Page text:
Prehistoric farmers, identified as the Sinagua by archaeologists, settled in small groups near the San Francisco Peaks in about A.D. 600. They lived in partly underground pithouses and tilled the soil in those few areas with sufficient moisture to support corn and other crops. The eruption of Sunset Crater in A.D. 1064 or 1065 forced many to flee, but after about 1110, people returned and were joined by ancestral Puebloan people from northeastern Arizona. They settled 20 miles northeast of Sunset Crater in Wupatki Basin, which became the center of a group of cosmopolitan villages. A mix of cultural traits can be seen at Wupatki, including Kayenta Anasazi, Sinagua, Cohonina, and Hohokam. Large, multistoried pueblos replaced the brush shelters and pithouses of former times. Some villages seem defensively built; competition for scarce resources may have created friction or fostered cooperation.
During the 1200s, people began to leave the area. Archaeologists think the inhabitants migrated southward to the Verde Valley, eastward to Homolovi on the Little Colorado River, and northeastward to the Hopi mesas and Zuni villages. Hopi oral histories trace at least eight clans to the Wupatki area.
Seven of the best-preserved pueblos have road and trail access and are open daily from sunrise to sunset. All other sites and the monument's backcountry remain closed to visitors with the exception of the seasonal ranger-guided hikes to Crack-in-Rock, see below. Visitors must stay on designated trails.
From Flagstaff, you can drive 12 miles north on US 89, then turn right and go 21 miles via Sunset Crater Volcano National Monument on the scenic Loop Road. Or take the northern turnoff from US 89 for the Loop Road, 26 miles north of Flagstaff, and head east 14 miles. The nearest motels and restaurants are in Flagstaff and Gray Mountain. Hank's Trading Post offers groceries and snacks 1.2 miles north of the US 89-Wupatki junction. See Bonito Campground in the Sunset Crater section above for area camping possibilities.
Wupatki Visitor Center
You'll see pottery, tools, jewelry, and other artifacts of early cultures here near Wupatki Pueblo (928/679-2365, www.nps.gov/wupa, 9 a.m.–5 p.m. daily with extended hours in summer, closed Dec. 25th). You can buy regional books, posters, maps, and videos. Rangers may offer orientation talks and demonstrate prehistoric and modern crafts and activities.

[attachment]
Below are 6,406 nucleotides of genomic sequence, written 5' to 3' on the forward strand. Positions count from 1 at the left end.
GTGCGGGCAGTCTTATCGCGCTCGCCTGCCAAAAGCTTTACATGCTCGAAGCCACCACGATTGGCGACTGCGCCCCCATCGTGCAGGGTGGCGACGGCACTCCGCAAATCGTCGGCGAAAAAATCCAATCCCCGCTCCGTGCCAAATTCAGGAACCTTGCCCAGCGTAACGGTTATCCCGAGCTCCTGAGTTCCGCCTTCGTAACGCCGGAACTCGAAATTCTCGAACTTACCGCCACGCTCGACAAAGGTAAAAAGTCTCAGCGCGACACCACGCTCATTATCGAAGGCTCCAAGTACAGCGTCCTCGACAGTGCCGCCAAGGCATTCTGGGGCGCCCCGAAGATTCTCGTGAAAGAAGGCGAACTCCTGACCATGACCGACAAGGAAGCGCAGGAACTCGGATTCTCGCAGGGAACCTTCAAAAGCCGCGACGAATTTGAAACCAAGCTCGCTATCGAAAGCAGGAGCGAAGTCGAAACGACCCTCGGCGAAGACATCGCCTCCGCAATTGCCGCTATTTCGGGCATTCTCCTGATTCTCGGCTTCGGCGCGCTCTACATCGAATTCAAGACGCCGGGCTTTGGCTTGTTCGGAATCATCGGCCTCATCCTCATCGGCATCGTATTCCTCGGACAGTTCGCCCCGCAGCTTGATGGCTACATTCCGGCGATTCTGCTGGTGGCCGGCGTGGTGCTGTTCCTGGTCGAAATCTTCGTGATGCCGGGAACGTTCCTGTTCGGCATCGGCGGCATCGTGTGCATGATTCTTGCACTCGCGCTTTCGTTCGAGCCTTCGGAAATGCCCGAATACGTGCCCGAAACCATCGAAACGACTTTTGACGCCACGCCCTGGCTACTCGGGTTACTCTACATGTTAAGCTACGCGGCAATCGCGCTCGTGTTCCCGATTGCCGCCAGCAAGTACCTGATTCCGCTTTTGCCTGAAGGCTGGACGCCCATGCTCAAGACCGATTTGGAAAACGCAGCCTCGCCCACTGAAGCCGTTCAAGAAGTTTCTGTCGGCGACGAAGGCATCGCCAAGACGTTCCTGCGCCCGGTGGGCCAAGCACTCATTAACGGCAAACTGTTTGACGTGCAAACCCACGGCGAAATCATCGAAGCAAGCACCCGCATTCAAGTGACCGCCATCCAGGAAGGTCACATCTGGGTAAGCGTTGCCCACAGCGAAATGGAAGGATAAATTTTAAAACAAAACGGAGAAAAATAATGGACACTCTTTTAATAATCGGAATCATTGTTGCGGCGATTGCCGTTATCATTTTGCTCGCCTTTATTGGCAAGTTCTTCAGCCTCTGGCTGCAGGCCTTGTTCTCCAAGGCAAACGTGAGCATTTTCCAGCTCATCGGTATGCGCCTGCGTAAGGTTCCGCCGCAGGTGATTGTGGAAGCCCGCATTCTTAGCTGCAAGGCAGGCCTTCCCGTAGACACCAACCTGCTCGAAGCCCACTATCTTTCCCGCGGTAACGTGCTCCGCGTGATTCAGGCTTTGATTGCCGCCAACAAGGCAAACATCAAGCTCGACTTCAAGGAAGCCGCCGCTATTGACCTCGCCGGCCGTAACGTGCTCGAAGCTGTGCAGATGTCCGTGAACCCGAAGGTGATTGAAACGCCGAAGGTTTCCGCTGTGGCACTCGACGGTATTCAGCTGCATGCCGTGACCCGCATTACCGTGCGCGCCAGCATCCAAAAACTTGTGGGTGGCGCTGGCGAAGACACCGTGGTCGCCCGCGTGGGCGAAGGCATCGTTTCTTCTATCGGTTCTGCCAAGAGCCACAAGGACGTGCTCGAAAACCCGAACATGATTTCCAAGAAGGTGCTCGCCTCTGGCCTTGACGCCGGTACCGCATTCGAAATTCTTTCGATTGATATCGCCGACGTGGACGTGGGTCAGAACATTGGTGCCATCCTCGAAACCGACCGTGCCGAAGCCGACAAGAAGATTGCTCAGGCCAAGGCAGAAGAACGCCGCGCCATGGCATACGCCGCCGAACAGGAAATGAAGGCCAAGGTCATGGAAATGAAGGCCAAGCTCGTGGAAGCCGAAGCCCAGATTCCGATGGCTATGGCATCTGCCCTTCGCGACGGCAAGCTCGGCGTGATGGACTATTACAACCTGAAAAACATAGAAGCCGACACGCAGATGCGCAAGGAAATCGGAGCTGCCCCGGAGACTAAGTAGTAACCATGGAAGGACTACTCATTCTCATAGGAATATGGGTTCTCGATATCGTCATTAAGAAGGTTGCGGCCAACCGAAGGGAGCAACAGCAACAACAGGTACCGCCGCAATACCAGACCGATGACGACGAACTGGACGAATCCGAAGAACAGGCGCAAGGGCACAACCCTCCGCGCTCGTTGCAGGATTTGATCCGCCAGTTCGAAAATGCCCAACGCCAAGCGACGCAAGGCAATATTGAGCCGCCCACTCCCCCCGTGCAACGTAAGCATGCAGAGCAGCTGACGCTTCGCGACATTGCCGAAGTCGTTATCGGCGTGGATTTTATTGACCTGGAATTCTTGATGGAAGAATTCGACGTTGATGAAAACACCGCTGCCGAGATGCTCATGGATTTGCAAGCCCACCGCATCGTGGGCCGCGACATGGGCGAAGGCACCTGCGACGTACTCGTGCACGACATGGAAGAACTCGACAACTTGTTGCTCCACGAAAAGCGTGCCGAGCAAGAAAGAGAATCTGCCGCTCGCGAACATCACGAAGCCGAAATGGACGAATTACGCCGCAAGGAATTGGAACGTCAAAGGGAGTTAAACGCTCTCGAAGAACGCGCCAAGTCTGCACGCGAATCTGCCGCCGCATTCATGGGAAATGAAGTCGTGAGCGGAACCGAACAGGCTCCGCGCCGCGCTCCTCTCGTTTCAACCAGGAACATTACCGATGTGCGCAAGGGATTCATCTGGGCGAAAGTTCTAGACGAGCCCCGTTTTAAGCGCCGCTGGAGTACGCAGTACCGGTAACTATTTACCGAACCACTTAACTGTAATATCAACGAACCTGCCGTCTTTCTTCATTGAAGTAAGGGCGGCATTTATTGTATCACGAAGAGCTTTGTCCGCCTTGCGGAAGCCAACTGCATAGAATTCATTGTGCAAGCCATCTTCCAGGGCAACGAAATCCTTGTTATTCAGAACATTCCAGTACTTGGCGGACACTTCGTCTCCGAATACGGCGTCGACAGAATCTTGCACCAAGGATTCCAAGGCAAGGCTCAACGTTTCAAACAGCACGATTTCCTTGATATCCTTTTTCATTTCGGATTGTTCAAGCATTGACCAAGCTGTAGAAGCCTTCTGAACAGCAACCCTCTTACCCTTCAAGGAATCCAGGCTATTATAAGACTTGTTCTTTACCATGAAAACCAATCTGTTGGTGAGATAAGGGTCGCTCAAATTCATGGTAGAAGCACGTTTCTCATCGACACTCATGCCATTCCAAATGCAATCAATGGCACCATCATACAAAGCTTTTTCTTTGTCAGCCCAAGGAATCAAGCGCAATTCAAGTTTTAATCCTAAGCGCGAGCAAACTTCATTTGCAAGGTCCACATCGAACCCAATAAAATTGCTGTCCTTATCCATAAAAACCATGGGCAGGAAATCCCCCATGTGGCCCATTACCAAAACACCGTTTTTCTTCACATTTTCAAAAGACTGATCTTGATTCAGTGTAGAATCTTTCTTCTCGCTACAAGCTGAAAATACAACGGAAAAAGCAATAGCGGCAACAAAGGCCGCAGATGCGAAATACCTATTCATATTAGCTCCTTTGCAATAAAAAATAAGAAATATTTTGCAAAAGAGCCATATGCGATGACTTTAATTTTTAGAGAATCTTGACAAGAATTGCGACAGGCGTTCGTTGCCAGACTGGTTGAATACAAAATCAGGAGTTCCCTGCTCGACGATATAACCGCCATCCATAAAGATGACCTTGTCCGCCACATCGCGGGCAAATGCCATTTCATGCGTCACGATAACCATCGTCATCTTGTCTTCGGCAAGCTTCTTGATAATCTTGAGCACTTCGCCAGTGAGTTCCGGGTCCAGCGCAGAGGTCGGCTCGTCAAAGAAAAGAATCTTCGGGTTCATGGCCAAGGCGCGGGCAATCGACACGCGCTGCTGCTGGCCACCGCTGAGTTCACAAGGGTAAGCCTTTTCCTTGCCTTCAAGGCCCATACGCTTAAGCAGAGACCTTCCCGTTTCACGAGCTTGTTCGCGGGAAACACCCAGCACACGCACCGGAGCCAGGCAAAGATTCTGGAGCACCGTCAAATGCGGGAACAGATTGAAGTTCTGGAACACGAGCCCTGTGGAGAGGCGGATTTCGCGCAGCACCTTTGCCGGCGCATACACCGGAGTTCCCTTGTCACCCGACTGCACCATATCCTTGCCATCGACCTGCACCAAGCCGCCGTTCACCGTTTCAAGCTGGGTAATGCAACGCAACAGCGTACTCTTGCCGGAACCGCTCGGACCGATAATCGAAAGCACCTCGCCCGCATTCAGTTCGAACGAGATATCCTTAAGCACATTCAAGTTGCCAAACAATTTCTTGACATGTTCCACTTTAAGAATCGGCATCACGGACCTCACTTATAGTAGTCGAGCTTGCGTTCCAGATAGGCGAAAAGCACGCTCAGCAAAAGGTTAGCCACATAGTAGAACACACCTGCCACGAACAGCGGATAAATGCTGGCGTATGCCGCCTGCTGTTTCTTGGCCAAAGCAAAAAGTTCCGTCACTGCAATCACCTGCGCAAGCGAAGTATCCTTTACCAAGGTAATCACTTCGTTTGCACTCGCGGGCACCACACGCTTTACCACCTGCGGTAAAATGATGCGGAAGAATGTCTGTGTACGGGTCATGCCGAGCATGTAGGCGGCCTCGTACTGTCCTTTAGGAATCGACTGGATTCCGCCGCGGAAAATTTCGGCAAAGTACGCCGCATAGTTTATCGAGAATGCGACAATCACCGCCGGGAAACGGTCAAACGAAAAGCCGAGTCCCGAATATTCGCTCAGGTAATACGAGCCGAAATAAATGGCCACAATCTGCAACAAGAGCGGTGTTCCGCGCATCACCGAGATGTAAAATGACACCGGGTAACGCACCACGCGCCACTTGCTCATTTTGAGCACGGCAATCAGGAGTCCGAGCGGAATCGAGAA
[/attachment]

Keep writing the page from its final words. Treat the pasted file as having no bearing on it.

At its peak, Wupatki contained nearly 100 rooms and rose multiple stories. The Hopi name refers to "something long that has been cut or divided." A self-guided trail, beginning behind the visitor center, explains many of the features of Wupatki; pick up a trail brochure at the start.
A community room, where village meetings and ceremonies may have taken place, lies to one side of Wupatki. The ballcourt at the far end of the village may have been used for games or religious functions. It's one of several found in northern Arizona, probably introduced by the Hohokam Culture of the southern deserts. Archaeologists reconstructed the masonry ballcourt from wall remnants; the rest of Wupatki Pueblo is stabilized. A blowhole, 100 feet east of the ballcourt, may have had religious importance. A system of underground cracks connects to this natural surface opening; air blows out, rushes in, or does nothing at all, depending on atmospheric pressure. Researchers once tried to enter the system but couldn't get through the narrow passageways.
Two or three families lived in this small pueblo, the best-preserved structure in the park, for perhaps three generations. You can step inside the rooms, one of which towers three stories and still has pieces of wood beam embedded in the walls. From the Wupatki visitor center, drive a quarter mile toward Sunset Crater, then turn left 2.5 miles on a paved road.
Doney Picnic Area
Tables nestle in a juniper woodland between cinder cones about four miles northwest of the visitor center on the Loop Road; there's a restroom but no water. Doney Mountain Trail climbs gradually to a saddle in the Little Doney Craters, from which you can turn left to a lower overlook or right to a higher one, each about 0.4 mile one way from the picnic area. Both forks pass small dwellings, probably used by the prehistoric people as field houses while tending nearby gardens. You'll enjoy a panorama of the Wupatki Basin, Painted Desert, and San Francisco Peaks. Interpretive signs explain area ecology and the exploits of prospector Ben Doney.
This fortress-like pueblo, perched atop a small volcanic butte nine miles northwest of the Wupatki Visitor Center, stood one or two stories high and contained about 30 rooms. From the top, look for some of the more than 10 other residences nearby (most of these are not open to visits). On the short path to the Citadel, you'll pass the pueblo of Nalakihu, Hopi for "House Standing Outside the Village." Nalakihu consisted of two stories with 13 or 14 rooms.
Lomaki, Hopi for "Beautiful House," sits along a small box canyon. Tree-ring dating of roof timbers indicates the occupants lived here from about a.d. 1190 to 1240. The small two-story pueblo contained nine rooms. A quarter-mile trail from the parking area also passes small dwellings beside Box Canyon. The turnoff for Lomaki lies northwest of Wupatki Visitor Center, 0.3 mile beyond Citadel on the opposite side of the road.
Rangers lead overnight backpack trips to this area during April and October. Crack-in-Rock stands atop an easily defended mesa with sweeping views of the Little Colorado River and distant hills. You will see petroglyphs carved around the base of the mesa and on two nearby mesas, as well as many other pueblo sites. The 14-mile roundtrip hike is moderately difficult and costs $50. Call or write for information at least two months in advance to Wupatki National Monument (HC 33, Box 444A #14, Flagstaff, AZ 86004, 928/679-2365).
On to the Mt Elden Trail System